Former Nats shortstop Cristian Guzman signs with Indians

By Zach Myles

Cristian Guzman, one of the Washington Nationals’ first free agent signings after the move from Montreal, has a new home. The former Nats shortstop has signed a minor-league deal with the Cleveland Indians with an invitation to spring training. The contract of course, is pending a physical. Guzman, 33, sat out last season because of personal reasons and last played in the majors in 2010 with the Nationals and Texas Rangers.

Guzman started his career with the Minnesota Twins and had six solid seasons there, while leading the league in triples three times. After signing with Washington, injuries and ineffectiveness derailed his first two years in the nation’s capital. He was reborn in 2007 after missing the entire ’06 campaign, but only played in 46 games, but did hit .328 during that stretch. He was traded to Texas at the 2010 trade deadline in hopes that he’d help the Rangers in a potential playoff run. Playing both middle infield position, Guzman wound up not making the postseason roster and Texas lost to the San Francisco Giants in the World Series.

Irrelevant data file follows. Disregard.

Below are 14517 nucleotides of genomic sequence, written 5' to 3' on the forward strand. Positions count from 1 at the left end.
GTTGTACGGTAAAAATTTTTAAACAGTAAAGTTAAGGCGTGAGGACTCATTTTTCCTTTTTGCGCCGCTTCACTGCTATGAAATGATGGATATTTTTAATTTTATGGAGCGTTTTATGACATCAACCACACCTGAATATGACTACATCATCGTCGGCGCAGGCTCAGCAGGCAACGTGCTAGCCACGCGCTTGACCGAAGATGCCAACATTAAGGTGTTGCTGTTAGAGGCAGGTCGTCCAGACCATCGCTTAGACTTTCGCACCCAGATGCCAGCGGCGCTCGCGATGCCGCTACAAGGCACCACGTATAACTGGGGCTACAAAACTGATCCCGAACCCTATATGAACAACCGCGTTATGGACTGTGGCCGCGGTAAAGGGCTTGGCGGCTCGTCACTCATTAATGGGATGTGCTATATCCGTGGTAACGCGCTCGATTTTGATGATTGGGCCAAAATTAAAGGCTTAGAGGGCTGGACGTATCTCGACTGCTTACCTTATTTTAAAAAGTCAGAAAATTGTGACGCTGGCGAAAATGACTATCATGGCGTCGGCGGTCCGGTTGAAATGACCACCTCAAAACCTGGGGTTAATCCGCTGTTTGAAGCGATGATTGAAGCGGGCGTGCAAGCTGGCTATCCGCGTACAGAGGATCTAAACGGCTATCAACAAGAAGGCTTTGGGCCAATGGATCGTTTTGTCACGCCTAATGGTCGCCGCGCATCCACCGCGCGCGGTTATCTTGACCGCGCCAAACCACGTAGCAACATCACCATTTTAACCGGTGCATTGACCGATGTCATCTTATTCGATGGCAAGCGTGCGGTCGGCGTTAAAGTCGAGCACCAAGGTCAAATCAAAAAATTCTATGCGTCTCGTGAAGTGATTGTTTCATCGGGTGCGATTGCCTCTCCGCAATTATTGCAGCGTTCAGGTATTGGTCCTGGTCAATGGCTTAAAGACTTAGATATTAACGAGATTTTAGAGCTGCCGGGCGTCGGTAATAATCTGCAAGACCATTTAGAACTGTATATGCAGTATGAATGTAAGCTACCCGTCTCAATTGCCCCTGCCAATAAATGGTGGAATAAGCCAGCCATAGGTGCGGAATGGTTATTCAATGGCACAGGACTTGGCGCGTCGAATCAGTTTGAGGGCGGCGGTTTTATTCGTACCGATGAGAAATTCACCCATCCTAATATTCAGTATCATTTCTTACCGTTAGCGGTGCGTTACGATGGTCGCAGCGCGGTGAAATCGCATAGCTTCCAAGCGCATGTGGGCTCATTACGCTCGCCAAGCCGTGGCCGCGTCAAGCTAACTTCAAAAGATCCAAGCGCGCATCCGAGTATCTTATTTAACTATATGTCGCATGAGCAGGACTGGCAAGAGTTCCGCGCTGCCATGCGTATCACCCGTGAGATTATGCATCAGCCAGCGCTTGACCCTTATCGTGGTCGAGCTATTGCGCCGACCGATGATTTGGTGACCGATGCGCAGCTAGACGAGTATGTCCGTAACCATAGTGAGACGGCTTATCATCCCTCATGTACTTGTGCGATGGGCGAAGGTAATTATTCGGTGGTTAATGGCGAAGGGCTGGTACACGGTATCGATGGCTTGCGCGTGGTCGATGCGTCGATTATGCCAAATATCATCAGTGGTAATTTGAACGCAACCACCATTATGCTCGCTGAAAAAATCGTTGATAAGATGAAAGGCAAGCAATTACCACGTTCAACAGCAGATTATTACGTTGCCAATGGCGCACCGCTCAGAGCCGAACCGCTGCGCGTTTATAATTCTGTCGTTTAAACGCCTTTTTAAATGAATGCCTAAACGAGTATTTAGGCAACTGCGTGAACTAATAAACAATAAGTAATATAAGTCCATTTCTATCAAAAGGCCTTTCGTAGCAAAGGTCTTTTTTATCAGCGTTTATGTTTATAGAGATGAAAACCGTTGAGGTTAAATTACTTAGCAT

The way I’ll remember Guzman with the Nationals is when he represented the team in the 2008 All-Star game in the Bronx. Playing for the NL, he entered the game as a pinch-runner in the 9th inning and was stranded. Since the benches were nearly emptied, manager Clint Hurdle (who then managed the Rockies) put Guzman at third base, a position he never played at during a regular season game in the majors. In the 10th inning, he made a phenomenal stop to rob Evan Longoria of a walk-off RBI. With one out, Guzman dove to his right and threw home to get the force out, saving the NL temporarily and sparing Dan Uggla, who committed two errors in the frame. Guzman also ended the following two innings with routine plays. It’s safe to say he played great at the hot corner and gave the National League a chance to end a long losing streak in the Midsummer Classic.

With the Indians taking a shot at the 11-year veteran, somebody still thinks he can possibly compete at baseball’s highest level. After struggling mightily with Texas, hitting only .152 in 46 at-bats, maybe another change of scenery will help him become more like the good player we saw at the beginning of the 21st century. If not, I applaud the way he played with heart and intensity throughout his career. Good luck, CG!


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